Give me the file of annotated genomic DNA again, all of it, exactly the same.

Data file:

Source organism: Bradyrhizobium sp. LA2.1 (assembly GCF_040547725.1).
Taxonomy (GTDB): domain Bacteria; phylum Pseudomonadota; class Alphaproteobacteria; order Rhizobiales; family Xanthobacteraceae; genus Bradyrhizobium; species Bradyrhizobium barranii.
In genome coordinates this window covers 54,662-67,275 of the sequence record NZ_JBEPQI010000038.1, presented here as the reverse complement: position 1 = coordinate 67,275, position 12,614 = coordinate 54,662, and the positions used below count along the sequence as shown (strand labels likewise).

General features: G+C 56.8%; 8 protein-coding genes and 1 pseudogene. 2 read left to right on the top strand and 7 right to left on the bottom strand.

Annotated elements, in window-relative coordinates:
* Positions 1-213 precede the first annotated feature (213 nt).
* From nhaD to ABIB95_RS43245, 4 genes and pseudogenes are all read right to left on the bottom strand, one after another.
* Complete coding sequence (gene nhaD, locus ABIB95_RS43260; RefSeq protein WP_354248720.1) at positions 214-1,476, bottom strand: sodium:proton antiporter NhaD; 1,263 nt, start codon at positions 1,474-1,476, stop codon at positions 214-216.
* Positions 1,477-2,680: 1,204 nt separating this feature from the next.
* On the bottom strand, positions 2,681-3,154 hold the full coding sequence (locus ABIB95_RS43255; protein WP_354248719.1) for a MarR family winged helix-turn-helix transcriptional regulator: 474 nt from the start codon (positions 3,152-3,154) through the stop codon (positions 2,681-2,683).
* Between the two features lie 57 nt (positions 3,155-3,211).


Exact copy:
Source organism: Bradyrhizobium sp. LA2.1 (assembly GCF_040547725.1).
Taxonomy (GTDB): domain Bacteria; phylum Pseudomonadota; class Alphaproteobacteria; order Rhizobiales; family Xanthobacteraceae; genus Bradyrhizobium; species Bradyrhizobium barranii.
In genome coordinates this window covers 54,662-67,275 of the sequence record NZ_JBEPQI010000038.1, presented here as the reverse complement: position 1 = coordinate 67,275, position 12,614 = coordinate 54,662, and the positions used below count along the sequence as shown (strand labels likewise).

General features: G+C 56.8%; 8 protein-coding genes and 1 pseudogene. 2 read left to right on the top strand and 7 right to left on the bottom strand.

Annotated elements, in window-relative coordinates:
* Positions 1-213 precede the first annotated feature (213 nt).
* From nhaD to ABIB95_RS43245, 4 genes and pseudogenes are all read right to left on the bottom strand, one after another.
* Complete coding sequence (gene nhaD, locus ABIB95_RS43260; RefSeq protein WP_354248720.1) at positions 214-1,476, bottom strand: sodium:proton antiporter NhaD; 1,263 nt, start codon at positions 1,474-1,476, stop codon at positions 214-216.
* Positions 1,477-2,680: 1,204 nt separating this feature from the next.
* On the bottom strand, positions 2,681-3,154 hold the full coding sequence (locus ABIB95_RS43255; protein WP_354248719.1) for a MarR family winged helix-turn-helix transcriptional regulator: 474 nt from the start codon (positions 3,152-3,154) through the stop codon (positions 2,681-2,683).
* Between the two features lie 57 nt (positions 3,155-3,211).